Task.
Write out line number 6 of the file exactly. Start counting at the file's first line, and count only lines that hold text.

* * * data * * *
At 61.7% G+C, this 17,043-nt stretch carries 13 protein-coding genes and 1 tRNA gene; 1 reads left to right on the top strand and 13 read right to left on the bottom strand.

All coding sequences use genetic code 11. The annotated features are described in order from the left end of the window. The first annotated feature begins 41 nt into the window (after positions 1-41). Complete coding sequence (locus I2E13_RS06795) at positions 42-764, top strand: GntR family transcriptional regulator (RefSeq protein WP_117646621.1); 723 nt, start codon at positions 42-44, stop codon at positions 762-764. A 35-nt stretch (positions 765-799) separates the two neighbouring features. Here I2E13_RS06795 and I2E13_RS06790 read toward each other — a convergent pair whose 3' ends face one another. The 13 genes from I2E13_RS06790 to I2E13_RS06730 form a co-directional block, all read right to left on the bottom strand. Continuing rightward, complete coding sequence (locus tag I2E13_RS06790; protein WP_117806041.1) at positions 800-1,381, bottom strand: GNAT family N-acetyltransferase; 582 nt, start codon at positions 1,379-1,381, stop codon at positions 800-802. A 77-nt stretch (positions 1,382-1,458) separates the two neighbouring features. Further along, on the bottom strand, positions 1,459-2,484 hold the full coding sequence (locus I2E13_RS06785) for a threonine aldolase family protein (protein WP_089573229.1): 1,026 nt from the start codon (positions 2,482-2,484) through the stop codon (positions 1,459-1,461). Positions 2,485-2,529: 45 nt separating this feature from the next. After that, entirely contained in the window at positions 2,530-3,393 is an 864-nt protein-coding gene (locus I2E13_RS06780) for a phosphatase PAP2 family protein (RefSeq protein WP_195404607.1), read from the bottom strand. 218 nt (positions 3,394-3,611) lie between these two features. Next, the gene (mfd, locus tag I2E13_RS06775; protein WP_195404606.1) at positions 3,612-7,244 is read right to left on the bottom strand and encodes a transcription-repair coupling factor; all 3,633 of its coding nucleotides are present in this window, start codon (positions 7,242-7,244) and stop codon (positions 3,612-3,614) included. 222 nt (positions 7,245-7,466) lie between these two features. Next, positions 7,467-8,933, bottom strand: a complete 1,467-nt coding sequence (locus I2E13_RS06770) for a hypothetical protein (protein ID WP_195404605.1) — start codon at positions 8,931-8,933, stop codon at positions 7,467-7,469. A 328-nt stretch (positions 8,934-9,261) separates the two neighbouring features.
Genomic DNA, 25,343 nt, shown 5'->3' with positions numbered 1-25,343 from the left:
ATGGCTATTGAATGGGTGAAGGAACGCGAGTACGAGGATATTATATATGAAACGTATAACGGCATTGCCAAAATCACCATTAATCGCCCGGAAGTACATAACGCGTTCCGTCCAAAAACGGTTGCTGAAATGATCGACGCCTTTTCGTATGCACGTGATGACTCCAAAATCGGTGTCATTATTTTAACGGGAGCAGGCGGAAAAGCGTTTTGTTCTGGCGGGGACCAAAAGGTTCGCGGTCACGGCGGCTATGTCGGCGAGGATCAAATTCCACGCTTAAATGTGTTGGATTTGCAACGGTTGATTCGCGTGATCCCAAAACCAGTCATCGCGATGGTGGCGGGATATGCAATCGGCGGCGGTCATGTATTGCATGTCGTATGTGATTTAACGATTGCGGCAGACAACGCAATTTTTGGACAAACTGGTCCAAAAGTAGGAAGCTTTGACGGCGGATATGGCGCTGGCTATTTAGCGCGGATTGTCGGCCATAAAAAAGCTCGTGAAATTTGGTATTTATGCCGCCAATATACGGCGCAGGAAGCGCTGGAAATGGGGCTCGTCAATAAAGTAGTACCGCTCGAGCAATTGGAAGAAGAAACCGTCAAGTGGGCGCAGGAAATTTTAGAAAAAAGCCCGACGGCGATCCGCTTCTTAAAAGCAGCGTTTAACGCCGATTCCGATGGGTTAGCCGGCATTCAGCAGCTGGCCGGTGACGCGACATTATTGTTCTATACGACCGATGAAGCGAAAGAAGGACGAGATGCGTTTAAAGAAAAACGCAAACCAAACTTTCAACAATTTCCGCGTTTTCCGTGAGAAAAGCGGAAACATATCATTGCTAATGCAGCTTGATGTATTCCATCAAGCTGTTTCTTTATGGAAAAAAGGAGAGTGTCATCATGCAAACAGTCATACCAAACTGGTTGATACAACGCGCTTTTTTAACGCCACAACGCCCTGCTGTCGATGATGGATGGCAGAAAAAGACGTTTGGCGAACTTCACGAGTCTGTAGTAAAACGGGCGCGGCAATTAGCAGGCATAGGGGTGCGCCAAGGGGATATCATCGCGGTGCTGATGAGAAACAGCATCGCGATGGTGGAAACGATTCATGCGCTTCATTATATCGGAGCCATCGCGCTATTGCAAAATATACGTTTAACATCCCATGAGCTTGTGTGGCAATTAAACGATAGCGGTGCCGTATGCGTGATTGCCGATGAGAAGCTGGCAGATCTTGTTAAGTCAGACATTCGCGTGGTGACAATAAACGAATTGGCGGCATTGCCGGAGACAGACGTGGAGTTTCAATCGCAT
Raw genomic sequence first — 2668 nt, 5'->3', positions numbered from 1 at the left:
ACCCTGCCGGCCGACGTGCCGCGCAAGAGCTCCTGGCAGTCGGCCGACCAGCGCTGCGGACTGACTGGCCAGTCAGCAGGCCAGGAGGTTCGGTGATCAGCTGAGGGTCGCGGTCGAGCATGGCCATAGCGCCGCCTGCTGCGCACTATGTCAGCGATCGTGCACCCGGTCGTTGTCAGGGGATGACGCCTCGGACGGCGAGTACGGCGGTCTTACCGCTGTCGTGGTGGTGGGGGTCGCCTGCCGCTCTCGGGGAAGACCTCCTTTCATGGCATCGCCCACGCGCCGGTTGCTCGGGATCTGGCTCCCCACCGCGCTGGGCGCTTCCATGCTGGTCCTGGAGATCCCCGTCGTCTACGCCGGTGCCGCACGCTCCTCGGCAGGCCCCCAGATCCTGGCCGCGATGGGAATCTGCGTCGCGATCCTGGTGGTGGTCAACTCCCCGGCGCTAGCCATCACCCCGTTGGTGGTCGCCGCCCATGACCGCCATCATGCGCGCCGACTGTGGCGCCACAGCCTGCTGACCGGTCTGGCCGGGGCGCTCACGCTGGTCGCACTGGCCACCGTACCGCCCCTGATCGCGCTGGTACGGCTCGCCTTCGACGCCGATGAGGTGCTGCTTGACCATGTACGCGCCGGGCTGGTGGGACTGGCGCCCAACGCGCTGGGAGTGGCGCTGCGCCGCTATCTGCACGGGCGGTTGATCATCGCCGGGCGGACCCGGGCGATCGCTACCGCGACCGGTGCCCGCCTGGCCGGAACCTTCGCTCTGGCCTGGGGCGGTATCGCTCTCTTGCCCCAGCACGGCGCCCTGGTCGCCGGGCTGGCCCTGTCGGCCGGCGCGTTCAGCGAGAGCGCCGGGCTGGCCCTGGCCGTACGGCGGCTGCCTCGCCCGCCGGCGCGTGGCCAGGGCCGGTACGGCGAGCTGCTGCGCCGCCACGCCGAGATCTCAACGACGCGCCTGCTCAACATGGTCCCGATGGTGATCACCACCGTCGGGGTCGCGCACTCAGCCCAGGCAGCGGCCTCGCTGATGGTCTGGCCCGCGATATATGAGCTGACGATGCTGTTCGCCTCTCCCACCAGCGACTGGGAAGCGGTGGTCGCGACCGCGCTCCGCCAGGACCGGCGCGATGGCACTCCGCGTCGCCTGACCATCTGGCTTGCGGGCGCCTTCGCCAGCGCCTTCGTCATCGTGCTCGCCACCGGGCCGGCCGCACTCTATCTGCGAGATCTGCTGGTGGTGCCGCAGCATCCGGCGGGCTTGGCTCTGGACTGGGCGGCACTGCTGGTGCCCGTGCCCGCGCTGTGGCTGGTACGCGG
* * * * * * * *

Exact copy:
ACCCTGCCGGCCGACGTGCCGCGCAAGAGCTCCTGGCAGTCGGCCGACCAGCGCTGCGGACTGACTGGCCAGTCAGCAGGCCAGGAGGTTCGGTGATCAGCTGAGGGTCGCGGTCGAGCATGGCCATAGCGCCGCCTGCTGCGCACTATGTCAGCGATCGTGCACCCGGTCGTTGTCAGGGGATGACGCCTCGGACGGCGAGTACGGCGGTCTTACCGCTGTCGTGGTGGTGGGGGTCGCCTGCCGCTCTCGGGGAAGACCTCCTTTCATGGCATCGCCCACGCGCCGGTTGCTCGGGATCTGGCTCCCCACCGCGCTGGGCGCTTCCATGCTGGTCCTGGAGATCCCCGTCGTCTACGCCGGTGCCGCACGCTCCTCGGCAGGCCCCCAGATCCTGGCCGCGATGGGAATCTGCGTCGCGATCCTGGTGGTGGTCAACTCCCCGGCGCTAGCCATCACCCCGTTGGTGGTCGCCGCCCATGACCGCCATCATGCGCGCCGACTGTGGCGCCACAGCCTGCTGACCGGTCTGGCCGGGGCGCTCACGCTGGTCGCACTGGCCACCGTACCGCCCCTGATCGCGCTGGTACGGCTCGCCTTCGACGCCGATGAGGTGCTGCTTGACCATGTACGCGCCGGGCTGGTGGGACTGGCGCCCAACGCGCTGGGAGTGGCGCTGCGCCGCTATCTGCACGGGCGGTTGATCATCGCCGGGCGGACCCGGGCGATCGCTACCGCGACCGGTGCCCGCCTGGCCGGAACCTTCGCTCTGGCCTGGGGCGGTATCGCTCTCTTGCCCCAGCACGGCGCCCTGGTCGCCGGGCTGGCCCTGTCGGCCGGCGCGTTCAGCGAGAGCGCCGGGCTGGCCCTGGCCGTACGGCGGCTGCCTCGCCCGCCGGCGCGTGGCCAGGGCCGGTACGGCGAGCTGCTGCGCCGCCACGCCGAGATCTCAACGACGCGCCTGCTCAACATGGTCCCGATGGTGATCACCACCGTCGGGGTCGCGCACTCAGCCCAGGCAGCGGCCTCGCTGATGGTCTGGCCCGCGATATATGAGCTGACGATGCTGTTCGCCTCTCCCACCAGCGACTGGGAAGCGGTGGTCGCGACCGCGCTCCGCCAGGACCGGCGCGATGGCACTCCGCGTCGCCTGACCATCTGGCTTGCGGGCGCCTTCGCCAGCGCCTTCGTCATCGTGCTCGCCACCGGGCCGGCCGCACTCTATCTGCGAGATCTGCTGGTGGTGCCGCAGCATCCGGCGGGCTTGGCTCTGGACTGGGCGGCACTGCTGGTGCCCGTGCCCGCGCTGTGGCTGGTACGCGG